Where do we go from here? Well, the will of the people isn’t going to change, not after being so set for twenty years, so my prediction is that everything staggers on until the Article 50 clock runs out in 2019 and the UK leaves the EU. That parks Europe as an issue, because there’s only a very small minority of people who actually want to reverse the decision now, and there’ll probably be even fewer who want to rejoin once we’re actually out, and so then later in 2019 or early in 2020 there’s an election with the theme of: now we’re out, what should the direction of a newly independent Britain be? If that delivers a majority government, the constitutional crisis is over; if not… we’re probably doomed.
This assumes the Conservative party can cling onto power even though they are a minority government. but I think that’s a safe assumption: if they could cling on at the end of Major’s term, when they were far more divided than they are now, to the extent that their embattled leader actually resigned, then I don’t see why people are thinking that they’ll fold up like a house of cards this time, when (a) they are in better shape than they were then, and (b) the stakes are so much higher (everyone knew then that it was just a matter of tiem before Blair was PM, but now they have a very real chance, if they don’t mess this up, of another term, versus another very real chance, i they do, of a Corbyn premiership and the damage that would do to the country).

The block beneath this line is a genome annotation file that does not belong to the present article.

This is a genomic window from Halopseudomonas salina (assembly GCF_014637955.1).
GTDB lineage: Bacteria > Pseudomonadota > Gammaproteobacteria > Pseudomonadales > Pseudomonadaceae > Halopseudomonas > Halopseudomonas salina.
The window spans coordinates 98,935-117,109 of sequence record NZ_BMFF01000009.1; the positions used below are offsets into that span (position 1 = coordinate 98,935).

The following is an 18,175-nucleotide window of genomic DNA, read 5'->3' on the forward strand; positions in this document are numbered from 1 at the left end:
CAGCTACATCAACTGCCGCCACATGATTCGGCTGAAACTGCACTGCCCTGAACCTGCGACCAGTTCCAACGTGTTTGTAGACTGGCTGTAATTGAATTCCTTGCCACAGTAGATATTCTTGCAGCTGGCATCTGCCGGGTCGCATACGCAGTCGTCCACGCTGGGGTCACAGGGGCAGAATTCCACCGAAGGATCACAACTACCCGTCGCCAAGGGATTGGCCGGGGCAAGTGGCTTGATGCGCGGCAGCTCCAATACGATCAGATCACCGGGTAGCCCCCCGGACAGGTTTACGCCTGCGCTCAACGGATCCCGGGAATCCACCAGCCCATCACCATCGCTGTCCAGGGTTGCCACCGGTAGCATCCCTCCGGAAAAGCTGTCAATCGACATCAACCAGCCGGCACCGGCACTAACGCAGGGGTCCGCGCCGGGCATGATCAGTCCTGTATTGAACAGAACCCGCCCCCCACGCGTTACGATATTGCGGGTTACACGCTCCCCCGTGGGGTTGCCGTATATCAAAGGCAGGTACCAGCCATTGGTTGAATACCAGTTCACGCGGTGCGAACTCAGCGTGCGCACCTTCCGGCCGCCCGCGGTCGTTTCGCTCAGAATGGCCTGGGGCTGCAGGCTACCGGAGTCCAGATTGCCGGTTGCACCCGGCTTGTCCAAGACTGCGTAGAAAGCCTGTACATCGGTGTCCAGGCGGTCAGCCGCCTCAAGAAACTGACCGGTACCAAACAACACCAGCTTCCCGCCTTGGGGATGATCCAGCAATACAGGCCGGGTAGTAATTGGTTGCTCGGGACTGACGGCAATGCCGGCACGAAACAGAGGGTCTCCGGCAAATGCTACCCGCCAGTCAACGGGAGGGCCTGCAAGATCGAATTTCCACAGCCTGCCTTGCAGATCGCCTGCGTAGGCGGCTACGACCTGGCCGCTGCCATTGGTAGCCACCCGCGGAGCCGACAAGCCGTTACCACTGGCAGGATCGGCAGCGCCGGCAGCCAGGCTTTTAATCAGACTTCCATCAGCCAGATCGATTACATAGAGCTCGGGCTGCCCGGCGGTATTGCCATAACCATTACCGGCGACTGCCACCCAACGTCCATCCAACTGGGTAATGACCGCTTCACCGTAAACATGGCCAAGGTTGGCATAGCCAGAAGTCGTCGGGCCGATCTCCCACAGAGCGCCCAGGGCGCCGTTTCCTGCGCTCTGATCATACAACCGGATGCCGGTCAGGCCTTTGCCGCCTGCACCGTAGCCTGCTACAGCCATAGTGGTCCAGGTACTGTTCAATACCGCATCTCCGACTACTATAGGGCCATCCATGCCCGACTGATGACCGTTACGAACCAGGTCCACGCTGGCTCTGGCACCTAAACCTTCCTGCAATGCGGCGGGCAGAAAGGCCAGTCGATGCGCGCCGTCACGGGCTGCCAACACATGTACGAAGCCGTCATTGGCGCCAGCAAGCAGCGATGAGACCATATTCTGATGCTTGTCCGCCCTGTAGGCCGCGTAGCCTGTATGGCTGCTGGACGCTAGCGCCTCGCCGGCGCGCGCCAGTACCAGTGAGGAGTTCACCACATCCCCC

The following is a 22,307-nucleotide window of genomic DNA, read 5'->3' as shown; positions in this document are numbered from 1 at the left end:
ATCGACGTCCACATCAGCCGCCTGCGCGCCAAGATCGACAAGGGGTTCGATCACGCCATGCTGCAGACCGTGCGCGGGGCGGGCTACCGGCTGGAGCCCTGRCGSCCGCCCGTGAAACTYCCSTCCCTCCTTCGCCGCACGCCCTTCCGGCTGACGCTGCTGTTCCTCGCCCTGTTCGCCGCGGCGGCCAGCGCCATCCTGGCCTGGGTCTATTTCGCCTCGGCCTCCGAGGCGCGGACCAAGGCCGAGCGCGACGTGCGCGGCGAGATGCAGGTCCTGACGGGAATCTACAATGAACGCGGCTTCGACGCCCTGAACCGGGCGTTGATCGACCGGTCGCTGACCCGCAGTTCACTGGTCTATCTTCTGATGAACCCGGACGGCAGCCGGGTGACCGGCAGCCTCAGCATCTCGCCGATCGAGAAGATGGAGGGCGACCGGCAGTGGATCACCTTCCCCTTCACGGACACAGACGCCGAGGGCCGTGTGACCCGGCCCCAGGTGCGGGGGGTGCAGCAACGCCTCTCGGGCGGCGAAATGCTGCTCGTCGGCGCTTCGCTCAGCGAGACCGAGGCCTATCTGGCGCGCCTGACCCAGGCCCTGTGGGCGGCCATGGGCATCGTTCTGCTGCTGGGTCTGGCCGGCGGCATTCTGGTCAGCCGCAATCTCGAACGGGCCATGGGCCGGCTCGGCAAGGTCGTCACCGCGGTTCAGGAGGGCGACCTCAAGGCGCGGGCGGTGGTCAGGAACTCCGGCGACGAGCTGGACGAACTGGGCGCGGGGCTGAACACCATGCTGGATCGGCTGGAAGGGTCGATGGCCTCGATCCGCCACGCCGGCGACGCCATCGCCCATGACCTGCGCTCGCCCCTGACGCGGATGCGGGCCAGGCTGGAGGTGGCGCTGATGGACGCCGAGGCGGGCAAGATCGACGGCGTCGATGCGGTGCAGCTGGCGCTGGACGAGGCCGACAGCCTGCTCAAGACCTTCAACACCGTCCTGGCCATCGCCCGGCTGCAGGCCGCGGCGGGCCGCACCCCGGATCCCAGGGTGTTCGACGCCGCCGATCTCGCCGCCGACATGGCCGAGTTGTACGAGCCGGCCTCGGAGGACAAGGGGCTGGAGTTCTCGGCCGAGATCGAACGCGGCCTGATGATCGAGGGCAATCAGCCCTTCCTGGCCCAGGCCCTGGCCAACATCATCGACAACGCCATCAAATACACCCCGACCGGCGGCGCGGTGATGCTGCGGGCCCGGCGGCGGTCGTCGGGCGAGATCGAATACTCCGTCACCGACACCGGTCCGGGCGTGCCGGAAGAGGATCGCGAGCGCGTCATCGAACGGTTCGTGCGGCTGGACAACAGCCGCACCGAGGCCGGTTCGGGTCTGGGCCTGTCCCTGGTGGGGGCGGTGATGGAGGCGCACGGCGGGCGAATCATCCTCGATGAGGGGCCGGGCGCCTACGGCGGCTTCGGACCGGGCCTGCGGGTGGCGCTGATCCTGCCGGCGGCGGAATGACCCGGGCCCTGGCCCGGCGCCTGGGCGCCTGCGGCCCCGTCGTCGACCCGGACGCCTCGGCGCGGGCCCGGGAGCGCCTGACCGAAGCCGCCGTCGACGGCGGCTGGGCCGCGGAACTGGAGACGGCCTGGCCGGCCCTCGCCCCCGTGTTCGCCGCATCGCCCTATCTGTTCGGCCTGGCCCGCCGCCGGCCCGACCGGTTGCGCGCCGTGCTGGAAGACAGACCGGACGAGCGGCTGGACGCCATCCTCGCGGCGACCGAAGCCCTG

Paul W says
I agree with most of this, though I would place the beginnings of the final ‘crack’ in support for EU membership (which was never very strong) a little earlier in the late 2000s with the political classes’ failure to hold a referendum on the Lisbon Constitutional Treaty: it sent all the wrong signals to the voters. But I certainly agree that once the UK leaves the EU in whatever manner in March 2019, the issue of EU membership will quickly slip out of the discourse of the two main political parties to be replaced by a no holds barred discussion about the future direction Britain should take. By then the psychology of the status quo will be ‘out’ rather than ‘in’ and that will be difficult to reverse.